Friends Make Running Fun
Like lots of parents with small kids, Jim Heckman’s busy life makes it hard to find time to exercise. Instead of accepting a growing waistline, depressed moods, and depleted energy, Jim joined another dad in his neighborhood for regular pre-dawn runs. The early starts were ideal; the kids were still asleep, and he could log a few miles before heading off to work.
Over time, other neighborhood dads with similar running routines joined, and the group grew to seven dads. Jim has logged more than 1,000 miles with the guys. Some of the dads even got Pelotons and took up swimming.
Three to four times a week, Jim and the group run three to five miles in the Springfield, Delaware County, neighborhood where they live. The conversation often centers on — what else — the kids. They also talk about the tricks of getting their kids to sleep at night or sneaking out in the morning without waking them up.
This year, the group started a new challenge: run every street in their town, which ends up being about 320 streets. Jim ran 100 miles in January and the group has covered about 60 percent of his town so far.
Knocking Down Fear and Building Strength
Anna Berezowska moved to the United States from Poland when she was five. Speaking only Polish at home, she had a hard time fitting in at school. Her coping mechanism was food. Over the years, she found herself nearly 60 pounds overweight.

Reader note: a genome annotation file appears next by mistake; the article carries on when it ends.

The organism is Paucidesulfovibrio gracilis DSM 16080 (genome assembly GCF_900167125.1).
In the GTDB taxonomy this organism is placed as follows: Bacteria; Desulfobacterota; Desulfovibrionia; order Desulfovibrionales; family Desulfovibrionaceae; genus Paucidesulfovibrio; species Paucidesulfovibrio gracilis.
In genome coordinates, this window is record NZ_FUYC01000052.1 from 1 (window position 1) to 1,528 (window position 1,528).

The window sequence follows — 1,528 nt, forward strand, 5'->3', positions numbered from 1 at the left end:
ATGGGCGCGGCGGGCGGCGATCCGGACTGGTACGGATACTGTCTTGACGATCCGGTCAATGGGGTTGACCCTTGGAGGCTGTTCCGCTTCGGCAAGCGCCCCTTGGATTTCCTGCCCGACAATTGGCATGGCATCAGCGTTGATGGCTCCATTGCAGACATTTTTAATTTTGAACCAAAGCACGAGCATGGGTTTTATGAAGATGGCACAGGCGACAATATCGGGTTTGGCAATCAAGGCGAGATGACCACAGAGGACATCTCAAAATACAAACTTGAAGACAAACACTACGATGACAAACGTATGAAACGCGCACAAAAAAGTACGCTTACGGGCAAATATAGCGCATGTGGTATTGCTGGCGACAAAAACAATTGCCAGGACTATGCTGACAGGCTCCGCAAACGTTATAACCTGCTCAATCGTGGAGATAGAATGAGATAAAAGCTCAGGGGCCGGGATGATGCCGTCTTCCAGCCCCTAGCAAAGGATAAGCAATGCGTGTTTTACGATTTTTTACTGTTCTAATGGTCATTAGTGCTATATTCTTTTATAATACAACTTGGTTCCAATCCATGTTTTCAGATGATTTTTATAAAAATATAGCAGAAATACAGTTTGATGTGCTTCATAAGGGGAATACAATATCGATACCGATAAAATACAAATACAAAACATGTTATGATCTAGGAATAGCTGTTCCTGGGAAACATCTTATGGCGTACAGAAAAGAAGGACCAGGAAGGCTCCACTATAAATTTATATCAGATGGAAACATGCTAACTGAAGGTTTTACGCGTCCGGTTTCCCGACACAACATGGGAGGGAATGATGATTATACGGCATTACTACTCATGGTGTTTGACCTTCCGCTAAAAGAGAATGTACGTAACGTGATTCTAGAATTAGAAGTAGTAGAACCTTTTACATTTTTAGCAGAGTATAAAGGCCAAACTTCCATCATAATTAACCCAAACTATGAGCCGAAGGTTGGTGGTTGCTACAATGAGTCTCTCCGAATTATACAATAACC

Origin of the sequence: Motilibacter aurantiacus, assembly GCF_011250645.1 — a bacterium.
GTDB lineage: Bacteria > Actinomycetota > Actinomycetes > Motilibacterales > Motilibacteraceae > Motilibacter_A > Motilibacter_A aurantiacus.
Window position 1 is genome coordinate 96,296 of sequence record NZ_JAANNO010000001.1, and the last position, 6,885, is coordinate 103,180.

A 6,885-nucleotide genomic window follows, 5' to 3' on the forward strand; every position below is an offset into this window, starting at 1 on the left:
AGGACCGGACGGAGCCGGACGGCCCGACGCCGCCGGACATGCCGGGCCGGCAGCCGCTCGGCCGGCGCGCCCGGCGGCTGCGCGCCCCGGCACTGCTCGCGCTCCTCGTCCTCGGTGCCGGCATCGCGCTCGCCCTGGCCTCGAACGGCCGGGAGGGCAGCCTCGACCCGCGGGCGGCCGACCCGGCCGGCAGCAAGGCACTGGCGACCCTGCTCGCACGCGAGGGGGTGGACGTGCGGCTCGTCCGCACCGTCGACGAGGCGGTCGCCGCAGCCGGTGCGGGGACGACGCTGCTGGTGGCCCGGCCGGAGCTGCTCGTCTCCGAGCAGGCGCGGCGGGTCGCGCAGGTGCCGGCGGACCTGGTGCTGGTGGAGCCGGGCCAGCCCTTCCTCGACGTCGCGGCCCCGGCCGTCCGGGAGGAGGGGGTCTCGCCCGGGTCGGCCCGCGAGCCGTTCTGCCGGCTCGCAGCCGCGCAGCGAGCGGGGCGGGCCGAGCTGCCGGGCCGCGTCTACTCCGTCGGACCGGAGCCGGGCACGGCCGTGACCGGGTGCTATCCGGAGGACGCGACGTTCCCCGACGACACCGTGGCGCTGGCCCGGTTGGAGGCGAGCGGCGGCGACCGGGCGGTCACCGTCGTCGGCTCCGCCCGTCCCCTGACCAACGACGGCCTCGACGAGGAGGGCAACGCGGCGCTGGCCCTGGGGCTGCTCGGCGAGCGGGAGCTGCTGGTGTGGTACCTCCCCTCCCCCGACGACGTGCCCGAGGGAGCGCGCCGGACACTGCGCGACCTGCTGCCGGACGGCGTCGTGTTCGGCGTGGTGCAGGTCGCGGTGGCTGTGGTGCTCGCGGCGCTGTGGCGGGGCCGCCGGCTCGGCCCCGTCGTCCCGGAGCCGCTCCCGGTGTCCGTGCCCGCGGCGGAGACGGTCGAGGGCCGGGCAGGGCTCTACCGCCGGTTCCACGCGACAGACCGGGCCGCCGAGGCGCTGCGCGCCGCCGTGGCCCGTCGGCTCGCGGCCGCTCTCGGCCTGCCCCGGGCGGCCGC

In her late 20s, she decided it was time to do something to get healthy, but the idea of joining a gym panicked her. She said that she didn’t fit in with all the “skinny and fit” crowd. When a friend challenged her to sign up for a 5K, she reluctantly agreed but didn’t train and never showed up on race day. She felt so embarrassed that she vowed to give it another go. She trained for another race but kept it quiet this time. When she crossed the finish line, she never felt prouder. Over time, she got stronger and began to run longer distances.
Now, Anna runs four to five miles — up to eight on the weekends — every week. Gyms no longer make her sweat (from nerves, at least) and she’s not intimated by anyone, not even the “big muscular guys lifting weights,” she jokes.
Testing Your Limits
Ashley Kucera joined the Blue Streaks because she enjoys being part of a team. As a Division I field hockey player in college, she valued the camaraderie of her fellow athletes and the common goal to compete and win. She also loved how sports brought her and her dad closer. Her parents divorced while she was in high school, and her father raised her and her brother on his own. Her dad was at every game and, many times, ended up on the sidelines with the coaches, cheering on Ashley and her team.
When she graduated, she looked for another sport that could keep that strong connection with her dad. Having run track in high school — she even went to the Penn Relays once — she took up running. Ashley is a fast, natural runner. She ran her last 5K in under 20 minutes! Her dad comes to almost all her races, and if he can’t be at the finish line, he’s tracking her progress on his phone.
And while running in a field hockey game is much different than running in races, both her training and racing style are simple: Find someone running at a decent pace and try to catch them, like a game of tag.